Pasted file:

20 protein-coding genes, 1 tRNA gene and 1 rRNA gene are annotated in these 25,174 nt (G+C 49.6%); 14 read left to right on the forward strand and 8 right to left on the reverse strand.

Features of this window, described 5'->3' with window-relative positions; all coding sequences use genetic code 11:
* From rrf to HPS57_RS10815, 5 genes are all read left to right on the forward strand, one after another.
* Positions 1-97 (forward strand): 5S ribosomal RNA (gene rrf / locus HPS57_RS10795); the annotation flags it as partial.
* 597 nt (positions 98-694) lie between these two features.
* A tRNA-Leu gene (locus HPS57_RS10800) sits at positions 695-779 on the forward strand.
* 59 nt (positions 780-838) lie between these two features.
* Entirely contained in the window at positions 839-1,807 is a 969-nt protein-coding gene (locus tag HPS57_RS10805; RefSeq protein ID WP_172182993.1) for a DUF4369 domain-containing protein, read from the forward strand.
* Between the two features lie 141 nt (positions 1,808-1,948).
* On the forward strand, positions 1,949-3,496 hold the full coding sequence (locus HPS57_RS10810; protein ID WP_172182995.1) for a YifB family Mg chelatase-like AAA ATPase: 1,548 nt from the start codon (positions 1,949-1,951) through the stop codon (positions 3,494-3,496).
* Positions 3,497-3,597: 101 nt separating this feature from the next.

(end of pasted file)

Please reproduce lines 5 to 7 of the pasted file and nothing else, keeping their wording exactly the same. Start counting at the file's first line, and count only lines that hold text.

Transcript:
* 597 nt (positions 98-694) lie between these two features.
* A tRNA-Leu gene (locus HPS57_RS10800) sits at positions 695-779 on the forward strand.
* 59 nt (positions 780-838) lie between these two features.